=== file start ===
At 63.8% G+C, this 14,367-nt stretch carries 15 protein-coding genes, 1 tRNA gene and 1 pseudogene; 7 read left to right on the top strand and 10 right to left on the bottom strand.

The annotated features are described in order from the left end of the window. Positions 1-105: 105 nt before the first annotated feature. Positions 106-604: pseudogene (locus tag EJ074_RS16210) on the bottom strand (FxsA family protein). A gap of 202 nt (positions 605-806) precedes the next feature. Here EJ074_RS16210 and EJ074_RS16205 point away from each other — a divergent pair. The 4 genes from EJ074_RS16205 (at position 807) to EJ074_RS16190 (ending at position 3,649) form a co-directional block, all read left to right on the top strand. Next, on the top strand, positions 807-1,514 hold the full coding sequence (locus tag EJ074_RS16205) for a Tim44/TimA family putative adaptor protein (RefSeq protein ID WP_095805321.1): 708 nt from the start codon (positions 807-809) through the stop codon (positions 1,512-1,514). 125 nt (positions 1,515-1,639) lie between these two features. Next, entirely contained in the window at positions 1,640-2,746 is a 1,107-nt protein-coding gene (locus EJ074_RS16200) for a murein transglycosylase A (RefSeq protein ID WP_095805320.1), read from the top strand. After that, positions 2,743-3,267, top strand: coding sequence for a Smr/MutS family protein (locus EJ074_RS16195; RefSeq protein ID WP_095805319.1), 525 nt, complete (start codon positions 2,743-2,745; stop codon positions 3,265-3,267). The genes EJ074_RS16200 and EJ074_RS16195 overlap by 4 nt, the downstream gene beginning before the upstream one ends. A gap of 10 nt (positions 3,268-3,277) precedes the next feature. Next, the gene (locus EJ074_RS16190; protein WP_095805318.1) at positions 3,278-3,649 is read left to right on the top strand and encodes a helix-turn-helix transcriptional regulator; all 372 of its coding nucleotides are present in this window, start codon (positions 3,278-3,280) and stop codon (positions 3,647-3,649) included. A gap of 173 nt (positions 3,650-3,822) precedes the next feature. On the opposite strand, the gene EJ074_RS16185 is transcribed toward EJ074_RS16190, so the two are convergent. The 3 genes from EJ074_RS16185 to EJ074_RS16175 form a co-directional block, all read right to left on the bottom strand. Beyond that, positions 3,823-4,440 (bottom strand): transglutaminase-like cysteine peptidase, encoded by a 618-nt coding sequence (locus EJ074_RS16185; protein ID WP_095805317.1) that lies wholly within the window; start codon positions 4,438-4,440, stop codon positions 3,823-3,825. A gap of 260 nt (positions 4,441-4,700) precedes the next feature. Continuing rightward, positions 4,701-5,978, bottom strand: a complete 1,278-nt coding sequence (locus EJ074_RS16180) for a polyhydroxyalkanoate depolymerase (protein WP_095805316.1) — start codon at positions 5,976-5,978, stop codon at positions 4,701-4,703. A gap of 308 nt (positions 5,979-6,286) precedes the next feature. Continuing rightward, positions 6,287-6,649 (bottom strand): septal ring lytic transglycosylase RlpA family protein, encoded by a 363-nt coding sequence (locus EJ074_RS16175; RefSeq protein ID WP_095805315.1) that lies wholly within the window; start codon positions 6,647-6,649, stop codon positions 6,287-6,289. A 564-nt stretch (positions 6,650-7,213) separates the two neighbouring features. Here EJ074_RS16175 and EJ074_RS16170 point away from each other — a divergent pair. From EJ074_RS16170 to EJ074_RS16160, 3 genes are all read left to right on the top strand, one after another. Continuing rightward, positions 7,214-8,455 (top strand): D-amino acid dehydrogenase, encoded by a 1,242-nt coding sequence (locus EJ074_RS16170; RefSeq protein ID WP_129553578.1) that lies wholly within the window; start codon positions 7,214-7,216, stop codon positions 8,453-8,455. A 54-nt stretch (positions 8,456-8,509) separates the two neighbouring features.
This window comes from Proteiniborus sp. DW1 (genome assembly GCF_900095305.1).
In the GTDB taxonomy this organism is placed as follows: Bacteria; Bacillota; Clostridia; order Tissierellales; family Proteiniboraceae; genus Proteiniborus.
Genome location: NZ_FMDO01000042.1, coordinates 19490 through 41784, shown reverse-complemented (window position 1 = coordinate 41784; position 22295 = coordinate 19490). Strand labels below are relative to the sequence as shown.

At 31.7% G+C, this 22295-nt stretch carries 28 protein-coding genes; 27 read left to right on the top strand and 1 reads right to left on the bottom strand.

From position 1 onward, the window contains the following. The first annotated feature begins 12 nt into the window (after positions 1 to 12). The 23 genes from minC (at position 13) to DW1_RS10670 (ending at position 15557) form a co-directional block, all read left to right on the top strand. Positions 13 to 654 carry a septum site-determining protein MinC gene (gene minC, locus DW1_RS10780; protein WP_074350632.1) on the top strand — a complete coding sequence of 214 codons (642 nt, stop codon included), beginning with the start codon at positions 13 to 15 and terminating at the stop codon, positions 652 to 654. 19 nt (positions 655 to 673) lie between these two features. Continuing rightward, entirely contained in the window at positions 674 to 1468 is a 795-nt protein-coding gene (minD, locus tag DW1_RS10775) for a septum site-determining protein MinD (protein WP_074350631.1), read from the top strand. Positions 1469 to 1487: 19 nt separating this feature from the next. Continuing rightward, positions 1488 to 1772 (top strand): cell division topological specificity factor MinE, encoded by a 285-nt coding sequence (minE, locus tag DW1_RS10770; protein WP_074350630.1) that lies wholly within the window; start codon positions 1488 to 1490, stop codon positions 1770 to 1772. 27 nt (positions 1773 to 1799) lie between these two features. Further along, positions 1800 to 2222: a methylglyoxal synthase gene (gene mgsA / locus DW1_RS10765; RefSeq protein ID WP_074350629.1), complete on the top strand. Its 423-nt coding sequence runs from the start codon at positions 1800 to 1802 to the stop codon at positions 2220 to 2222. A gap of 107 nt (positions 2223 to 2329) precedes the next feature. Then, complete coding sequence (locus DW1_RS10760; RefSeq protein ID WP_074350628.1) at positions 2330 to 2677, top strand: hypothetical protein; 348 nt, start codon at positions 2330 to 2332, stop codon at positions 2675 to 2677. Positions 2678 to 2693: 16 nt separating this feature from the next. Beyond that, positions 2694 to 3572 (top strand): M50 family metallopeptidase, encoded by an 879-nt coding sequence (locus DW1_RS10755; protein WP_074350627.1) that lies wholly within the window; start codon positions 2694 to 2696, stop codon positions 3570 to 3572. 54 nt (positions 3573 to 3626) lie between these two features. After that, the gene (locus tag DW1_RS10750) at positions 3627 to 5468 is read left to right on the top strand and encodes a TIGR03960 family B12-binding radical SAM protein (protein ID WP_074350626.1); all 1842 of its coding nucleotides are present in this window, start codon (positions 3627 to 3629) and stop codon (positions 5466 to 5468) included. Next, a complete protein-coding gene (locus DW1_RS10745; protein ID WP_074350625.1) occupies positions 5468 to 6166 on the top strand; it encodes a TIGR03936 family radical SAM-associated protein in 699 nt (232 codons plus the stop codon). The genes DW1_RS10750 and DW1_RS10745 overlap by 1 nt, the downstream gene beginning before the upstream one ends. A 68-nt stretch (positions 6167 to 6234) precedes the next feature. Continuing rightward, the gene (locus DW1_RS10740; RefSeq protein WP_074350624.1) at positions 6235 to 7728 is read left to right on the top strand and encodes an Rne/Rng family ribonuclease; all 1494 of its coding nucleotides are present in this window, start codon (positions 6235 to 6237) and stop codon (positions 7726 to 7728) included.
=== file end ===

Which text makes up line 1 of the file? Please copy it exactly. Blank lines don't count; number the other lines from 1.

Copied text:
At 63.8% G+C, this 14,367-nt stretch carries 15 protein-coding genes, 1 tRNA gene and 1 pseudogene; 7 read left to right on the top strand and 10 right to left on the bottom strand.